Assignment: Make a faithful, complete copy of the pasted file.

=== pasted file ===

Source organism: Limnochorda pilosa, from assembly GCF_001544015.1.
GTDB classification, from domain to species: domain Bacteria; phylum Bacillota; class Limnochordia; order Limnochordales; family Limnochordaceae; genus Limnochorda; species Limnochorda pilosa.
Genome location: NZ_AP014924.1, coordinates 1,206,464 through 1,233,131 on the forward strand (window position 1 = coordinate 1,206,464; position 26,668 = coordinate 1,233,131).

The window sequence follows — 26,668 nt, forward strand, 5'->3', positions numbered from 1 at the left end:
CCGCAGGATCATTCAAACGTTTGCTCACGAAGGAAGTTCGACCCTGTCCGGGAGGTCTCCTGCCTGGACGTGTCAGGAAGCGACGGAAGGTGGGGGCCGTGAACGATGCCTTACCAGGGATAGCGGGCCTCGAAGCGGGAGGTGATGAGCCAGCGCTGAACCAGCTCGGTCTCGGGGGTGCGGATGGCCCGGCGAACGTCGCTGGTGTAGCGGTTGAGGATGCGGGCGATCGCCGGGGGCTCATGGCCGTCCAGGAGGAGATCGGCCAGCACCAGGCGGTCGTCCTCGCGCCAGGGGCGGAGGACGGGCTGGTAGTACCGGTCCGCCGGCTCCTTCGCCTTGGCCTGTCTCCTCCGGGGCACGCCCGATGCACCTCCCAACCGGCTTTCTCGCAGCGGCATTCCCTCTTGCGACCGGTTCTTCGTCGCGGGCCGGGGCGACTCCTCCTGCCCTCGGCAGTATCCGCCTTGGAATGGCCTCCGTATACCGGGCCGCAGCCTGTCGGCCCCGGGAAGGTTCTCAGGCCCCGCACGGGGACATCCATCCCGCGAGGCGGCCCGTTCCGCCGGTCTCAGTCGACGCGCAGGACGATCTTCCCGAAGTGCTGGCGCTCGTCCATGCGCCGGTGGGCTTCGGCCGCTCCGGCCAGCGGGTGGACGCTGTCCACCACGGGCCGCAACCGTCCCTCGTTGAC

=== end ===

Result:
Source organism: Limnochorda pilosa, from assembly GCF_001544015.1.
GTDB classification, from domain to species: domain Bacteria; phylum Bacillota; class Limnochordia; order Limnochordales; family Limnochordaceae; genus Limnochorda; species Limnochorda pilosa.
Genome location: NZ_AP014924.1, coordinates 1,206,464 through 1,233,131 on the forward strand (window position 1 = coordinate 1,206,464; position 26,668 = coordinate 1,233,131).

The window sequence follows — 26,668 nt, forward strand, 5'->3', positions numbered from 1 at the left end:
CCGCAGGATCATTCAAACGTTTGCTCACGAAGGAAGTTCGACCCTGTCCGGGAGGTCTCCTGCCTGGACGTGTCAGGAAGCGACGGAAGGTGGGGGCCGTGAACGATGCCTTACCAGGGATAGCGGGCCTCGAAGCGGGAGGTGATGAGCCAGCGCTGAACCAGCTCGGTCTCGGGGGTGCGGATGGCCCGGCGAACGTCGCTGGTGTAGCGGTTGAGGATGCGGGCGATCGCCGGGGGCTCATGGCCGTCCAGGAGGAGATCGGCCAGCACCAGGCGGTCGTCCTCGCGCCAGGGGCGGAGGACGGGCTGGTAGTACCGGTCCGCCGGCTCCTTCGCCTTGGCCTGTCTCCTCCGGGGCACGCCCGATGCACCTCCCAACCGGCTTTCTCGCAGCGGCATTCCCTCTTGCGACCGGTTCTTCGTCGCGGGCCGGGGCGACTCCTCCTGCCCTCGGCAGTATCCGCCTTGGAATGGCCTCCGTATACCGGGCCGCAGCCTGTCGGCCCCGGGAAGGTTCTCAGGCCCCGCACGGGGACATCCATCCCGCGAGGCGGCCCGTTCCGCCGGTCTCAGTCGACGCGCAGGACGATCTTCCCGAAGTGCTGGCGCTCGTCCATGCGCCGGTGGGCTTCGGCCGCTCCGGCCAGCGGGTGGACGCTGTCCACCACGGGCCGCAACCGTCCCTCGTTGAC